Discovery in arbitration is not the detailed, rule-driven process that we see in the judicial forum. Unlike the Federal Rules of Civil Procedure—which include several rules and subsections on discovery procedures and timing—discovery in arbitration is limited to what may have been included in the parties’ agreement to arbitration, if anything, or to the generally sparse discovery portion of the rules provided by the arbitration forum. As explained by the U.S. Court of Appeals for the Ninth Circuit, this is because “[a]rbitration is a dispute resolution process designed, at least in theory, to respond to the wishes of the parties more flexibly and expeditiously than the federal courts’ uniform rules of procedure allow.” Kyocera Corp. v. Prudential-Bache, 341 F.3d 987 (9th Cir. 2003). As such, “parties have complete freedom to contractually modify the arbitration process by designing whatever procedures and systems they think will best meet their needs.” Id. (citing Volt Info. Scis., Inc. v. Bd. of Trs., 489 U.S. 468 (1989)).
Guidelines for Discovery in Arbitration
In the event that there is no contractual provision, during the prehearing arbitration process the parties should discuss and reach agreements with opposing counsel related to any limitations on written discovery, how many depositions may be needed, and reasonable timelines to conduct fact discovery. This would be most beneficial during preparations for the preliminary hearing.
The American Arbitration Association (AAA) addresses discovery for consumer cases in Rule 22:
R-22. Exchange of Information between the Parties
(a) If any party asks or if the arbitrator decides on his or her own, keeping in mind that arbitration must remain a fast and economical process, the arbitrator may direct
1) specific documents and other information to be shared between the consumer and business, and
2) that the consumer and business identify the witnesses, if any, they plan to have testify at the hearing.
The AAA rules go on to limit the parties to the above provision for discovery, “unless an arbitrator determines further information exchange is needed to provide for a fundamentally fair process.” R-22(c). This is in line with the Arbitration Discovery Protocols provided by Judicial Arbitration and Mediation Services, Inc. (JAMS) to be used “in furtherance of achieving an efficient, cost-effective process that affords the parties a fair opportunity to be heard.” The JAMS materials provide its arbitrators with the following list of relevant factors to consider when determining the scope of discovery: nature of the dispute, agreement of the parties, relevance, reasonable need for requested discovery, privilege and confidentiality, and the characteristics and needs of the parties.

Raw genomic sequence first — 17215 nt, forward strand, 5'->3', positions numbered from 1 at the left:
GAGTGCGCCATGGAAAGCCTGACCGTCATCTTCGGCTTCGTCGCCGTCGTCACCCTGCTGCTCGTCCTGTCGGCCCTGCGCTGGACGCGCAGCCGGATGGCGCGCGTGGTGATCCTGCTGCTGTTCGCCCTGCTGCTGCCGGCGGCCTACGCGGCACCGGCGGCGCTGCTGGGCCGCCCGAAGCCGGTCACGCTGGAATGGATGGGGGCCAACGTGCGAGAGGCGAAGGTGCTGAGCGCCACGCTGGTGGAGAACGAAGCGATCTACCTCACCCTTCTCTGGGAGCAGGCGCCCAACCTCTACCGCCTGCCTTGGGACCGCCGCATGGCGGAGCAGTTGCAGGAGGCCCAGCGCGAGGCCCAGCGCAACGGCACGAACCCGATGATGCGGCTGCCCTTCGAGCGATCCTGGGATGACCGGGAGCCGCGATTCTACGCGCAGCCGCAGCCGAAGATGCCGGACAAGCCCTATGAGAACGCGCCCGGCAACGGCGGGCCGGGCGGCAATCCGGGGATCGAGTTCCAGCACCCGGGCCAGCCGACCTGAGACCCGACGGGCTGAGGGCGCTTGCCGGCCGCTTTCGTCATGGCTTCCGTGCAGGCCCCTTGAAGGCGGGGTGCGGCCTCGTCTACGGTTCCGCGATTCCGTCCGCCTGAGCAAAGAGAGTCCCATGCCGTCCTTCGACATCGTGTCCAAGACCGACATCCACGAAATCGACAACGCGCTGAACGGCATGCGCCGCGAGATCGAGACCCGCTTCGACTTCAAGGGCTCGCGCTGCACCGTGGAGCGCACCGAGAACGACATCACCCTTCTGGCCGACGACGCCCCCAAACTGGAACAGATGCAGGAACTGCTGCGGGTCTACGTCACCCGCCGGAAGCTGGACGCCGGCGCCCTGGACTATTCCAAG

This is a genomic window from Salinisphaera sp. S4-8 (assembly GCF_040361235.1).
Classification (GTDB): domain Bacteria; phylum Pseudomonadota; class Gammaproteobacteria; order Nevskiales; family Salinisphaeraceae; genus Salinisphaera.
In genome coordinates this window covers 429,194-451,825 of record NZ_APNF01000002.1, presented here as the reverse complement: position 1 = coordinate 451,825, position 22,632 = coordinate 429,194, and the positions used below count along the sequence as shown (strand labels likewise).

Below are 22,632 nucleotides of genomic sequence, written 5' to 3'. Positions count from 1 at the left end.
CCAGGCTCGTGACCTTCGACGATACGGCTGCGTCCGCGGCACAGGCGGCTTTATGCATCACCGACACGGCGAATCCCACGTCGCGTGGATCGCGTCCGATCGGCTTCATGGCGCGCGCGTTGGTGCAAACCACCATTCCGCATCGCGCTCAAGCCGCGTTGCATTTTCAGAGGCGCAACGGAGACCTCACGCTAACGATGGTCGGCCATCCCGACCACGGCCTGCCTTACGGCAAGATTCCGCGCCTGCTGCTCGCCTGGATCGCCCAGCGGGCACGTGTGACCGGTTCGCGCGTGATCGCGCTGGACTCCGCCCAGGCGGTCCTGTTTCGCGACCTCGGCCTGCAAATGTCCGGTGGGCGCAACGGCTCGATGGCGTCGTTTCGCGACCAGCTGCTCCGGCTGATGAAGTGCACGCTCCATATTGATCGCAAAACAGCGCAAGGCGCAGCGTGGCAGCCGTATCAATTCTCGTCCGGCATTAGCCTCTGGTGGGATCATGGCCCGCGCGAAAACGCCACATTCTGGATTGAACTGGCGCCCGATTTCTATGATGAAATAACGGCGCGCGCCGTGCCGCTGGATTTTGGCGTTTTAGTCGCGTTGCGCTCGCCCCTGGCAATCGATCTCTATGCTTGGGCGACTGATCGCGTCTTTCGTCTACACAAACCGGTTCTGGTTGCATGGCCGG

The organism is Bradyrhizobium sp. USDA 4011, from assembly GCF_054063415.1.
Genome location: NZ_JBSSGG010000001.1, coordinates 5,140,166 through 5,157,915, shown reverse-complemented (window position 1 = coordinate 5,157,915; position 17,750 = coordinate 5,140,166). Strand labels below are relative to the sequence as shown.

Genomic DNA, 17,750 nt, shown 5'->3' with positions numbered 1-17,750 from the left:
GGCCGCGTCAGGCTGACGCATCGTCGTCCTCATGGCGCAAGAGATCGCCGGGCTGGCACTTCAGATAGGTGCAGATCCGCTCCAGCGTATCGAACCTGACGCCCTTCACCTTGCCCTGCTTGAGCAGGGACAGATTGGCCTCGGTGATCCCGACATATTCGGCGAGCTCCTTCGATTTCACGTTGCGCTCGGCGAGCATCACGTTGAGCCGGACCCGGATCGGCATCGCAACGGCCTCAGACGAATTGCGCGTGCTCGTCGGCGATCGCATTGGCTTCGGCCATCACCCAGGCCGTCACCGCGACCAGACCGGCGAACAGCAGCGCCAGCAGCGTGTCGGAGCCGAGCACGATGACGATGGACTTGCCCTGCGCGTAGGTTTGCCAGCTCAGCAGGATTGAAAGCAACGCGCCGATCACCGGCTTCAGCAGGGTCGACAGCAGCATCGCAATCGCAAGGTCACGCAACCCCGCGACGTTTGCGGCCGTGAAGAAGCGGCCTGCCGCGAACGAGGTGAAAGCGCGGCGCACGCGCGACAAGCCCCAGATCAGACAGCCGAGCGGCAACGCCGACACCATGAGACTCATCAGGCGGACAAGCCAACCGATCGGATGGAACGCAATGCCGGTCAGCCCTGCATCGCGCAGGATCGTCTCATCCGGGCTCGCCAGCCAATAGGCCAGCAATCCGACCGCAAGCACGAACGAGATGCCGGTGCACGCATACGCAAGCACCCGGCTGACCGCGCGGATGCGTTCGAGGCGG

Accordingly, when you find yourself in arbitration, it would be beneficial not only to work with opposing counsel to create a discovery plan but also to review the guidance of the appropriate arbitration forum. Because the goal of arbitration is efficiency, it is important to analyze your case and make productive discovery requests limited to the arbitrable issue, which may not encompass all claims between the parties that may be brought in court.
Ivey Workman is an associate attorney with Regard Law Group, PLLC, in Lexington, Kentucky.
Copyright © 2022, American Bar Association. All rights reserved. This information or any portion thereof may not be copied or disseminated in any form or by any means or downloaded or stored in an electronic database or retrieval system without the express written consent of the American Bar Association. The views expressed in this article are those of the author(s) and do not necessarily reflect the positions or policies of the American Bar Association, the Litigation Section, this committee, or the employer(s) of the author(s).